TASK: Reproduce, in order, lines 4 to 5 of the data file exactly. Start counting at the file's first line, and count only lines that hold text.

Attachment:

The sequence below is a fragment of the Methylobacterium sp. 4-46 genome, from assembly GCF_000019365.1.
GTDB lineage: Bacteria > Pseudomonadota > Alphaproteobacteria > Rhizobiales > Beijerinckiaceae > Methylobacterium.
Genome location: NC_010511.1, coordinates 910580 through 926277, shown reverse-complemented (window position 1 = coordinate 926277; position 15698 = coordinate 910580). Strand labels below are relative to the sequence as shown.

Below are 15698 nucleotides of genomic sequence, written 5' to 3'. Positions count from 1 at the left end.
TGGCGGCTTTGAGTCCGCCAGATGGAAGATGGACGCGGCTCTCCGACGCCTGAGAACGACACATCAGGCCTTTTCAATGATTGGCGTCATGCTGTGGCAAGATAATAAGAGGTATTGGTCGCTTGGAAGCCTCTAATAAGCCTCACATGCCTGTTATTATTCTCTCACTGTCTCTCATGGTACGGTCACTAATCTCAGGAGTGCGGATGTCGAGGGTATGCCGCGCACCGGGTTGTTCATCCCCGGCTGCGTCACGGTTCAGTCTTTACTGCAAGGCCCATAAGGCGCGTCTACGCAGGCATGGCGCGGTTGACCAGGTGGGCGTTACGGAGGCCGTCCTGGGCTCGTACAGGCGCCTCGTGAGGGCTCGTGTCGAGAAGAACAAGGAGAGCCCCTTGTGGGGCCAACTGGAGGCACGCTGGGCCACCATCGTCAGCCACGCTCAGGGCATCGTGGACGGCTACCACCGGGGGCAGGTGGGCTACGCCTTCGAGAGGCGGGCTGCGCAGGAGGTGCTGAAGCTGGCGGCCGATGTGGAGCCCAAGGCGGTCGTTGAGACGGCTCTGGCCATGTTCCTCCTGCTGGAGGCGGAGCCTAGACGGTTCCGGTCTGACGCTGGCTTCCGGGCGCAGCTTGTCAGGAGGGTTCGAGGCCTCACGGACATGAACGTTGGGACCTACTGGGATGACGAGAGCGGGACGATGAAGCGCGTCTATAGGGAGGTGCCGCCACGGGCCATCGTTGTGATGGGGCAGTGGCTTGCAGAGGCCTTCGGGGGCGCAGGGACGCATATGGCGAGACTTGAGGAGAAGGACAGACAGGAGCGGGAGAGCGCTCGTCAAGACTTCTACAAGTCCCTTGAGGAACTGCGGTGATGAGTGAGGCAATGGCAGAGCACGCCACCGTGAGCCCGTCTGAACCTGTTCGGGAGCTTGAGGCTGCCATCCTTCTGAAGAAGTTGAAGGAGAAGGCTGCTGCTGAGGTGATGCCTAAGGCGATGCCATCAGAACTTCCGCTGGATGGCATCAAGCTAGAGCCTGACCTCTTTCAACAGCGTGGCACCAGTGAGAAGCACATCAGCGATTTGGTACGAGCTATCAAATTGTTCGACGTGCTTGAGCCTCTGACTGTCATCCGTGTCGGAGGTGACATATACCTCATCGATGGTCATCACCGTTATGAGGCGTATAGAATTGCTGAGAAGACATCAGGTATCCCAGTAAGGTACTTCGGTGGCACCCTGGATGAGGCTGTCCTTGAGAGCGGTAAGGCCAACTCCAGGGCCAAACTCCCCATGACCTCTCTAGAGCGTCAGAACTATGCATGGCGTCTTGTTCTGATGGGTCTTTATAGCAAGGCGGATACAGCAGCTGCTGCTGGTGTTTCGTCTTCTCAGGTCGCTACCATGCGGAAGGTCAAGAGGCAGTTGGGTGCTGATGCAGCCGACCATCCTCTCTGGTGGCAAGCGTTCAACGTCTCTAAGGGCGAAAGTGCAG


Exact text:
Below are 15698 nucleotides of genomic sequence, written 5' to 3'. Positions count from 1 at the left end.
TGGCGGCTTTGAGTCCGCCAGATGGAAGATGGACGCGGCTCTCCGACGCCTGAGAACGACACATCAGGCCTTTTCAATGATTGGCGTCATGCTGTGGCAAGATAATAAGAGGTATTGGTCGCTTGGAAGCCTCTAATAAGCCTCACATGCCTGTTATTATTCTCTCACTGTCTCTCATGGTACGGTCACTAATCTCAGGAGTGCGGATGTCGAGGGTATGCCGCGCACCGGGTTGTTCATCCCCGGCTGCGTCACGGTTCAGTCTTTACTGCAAGGCCCATAAGGCGCGTCTACGCAGGCATGGCGCGGTTGACCAGGTGGGCGTTACGGAGGCCGTCCTGGGCTCGTACAGGCGCCTCGTGAGGGCTCGTGTCGAGAAGAACAAGGAGAGCCCCTTGTGGGGCCAACTGGAGGCACGCTGGGCCACCATCGTCAGCCACGCTCAGGGCATCGTGGACGGCTACCACCGGGGGCAGGTGGGCTACGCCTTCGAGAGGCGGGCTGCGCAGGAGGTGCTGAAGCTGGCGGCCGATGTGGAGCCCAAGGCGGTCGTTGAGACGGCTCTGGCCATGTTCCTCCTGCTGGAGGCGGAGCCTAGACGGTTCCGGTCTGACGCTGGCTTCCGGGCGCAGCTTGTCAGGAGGGTTCGAGGCCTCACGGACATGAACGTTGGGACCTACTGGGATGACGAGAGCGGGACGATGAAGCGCGTCTATAGGGAGGTGCCGCCACGGGCCATCGTTGTGATGGGGCAGTGGCTTGCAGAGGCCTTCGGGGGCGCAGGGACGCATATGGCGAGACTTGAGGAGAAGGACAGACAGGAGCGGGAGAGCGCTCGTCAAGACTTCTACAAGTCCCTTGAGGAACTGCGGTGATGAGTGAGGCAATGGCAGAGCACGCCACCGTGAGCCCGTCTGAACCTGTTCGGGAGCTTGAGGCTGCCATCCTTCTGAAGAAGTTGAAGGAGAAGGCTGCTGCTGAGGTGATGCCTAAGGCGATGCCATCAGAACTTCCGCTGGATGGCATCAAGCTAGAGCCTGACCTCTTTCAACAGCGTGGCACCAGTGAGAAGCACATCAGCGATTTGGTACGAGCTATCAAATTGTTCGACGTGCTTGAGCCTCTGACTGTCATCCGTGTCGGAGGTGACATATACCTCATCGATGGTCATCACCGTTATGAGGCGTATAGAATTGCTGAGAAGACATCAGGTATCCCAGTAAGGTACTTCGGTGGCACCCTGGATGAGGCTGTCCTTGAGAGCGGTAAGGCCAACTCCAGGGCCAAACTCCCCATGACCTCTCTAGAGCGTCAGAACTATGCATGGCGTCTTGTTCTGATGGGTCTTTATAGCAAGGCGGATACAGCAGCTGCTGCTGGTGTTTCGTCTTCTCAGGTCGCTACCATGCGGAAGGTCAAGAGGCAGTTGGGTGCTGATGCAGCCGACCATCCTCTCTGGTGGCAAGCGTTCAACGTCTCTAAGGGCGAAAGTGCAG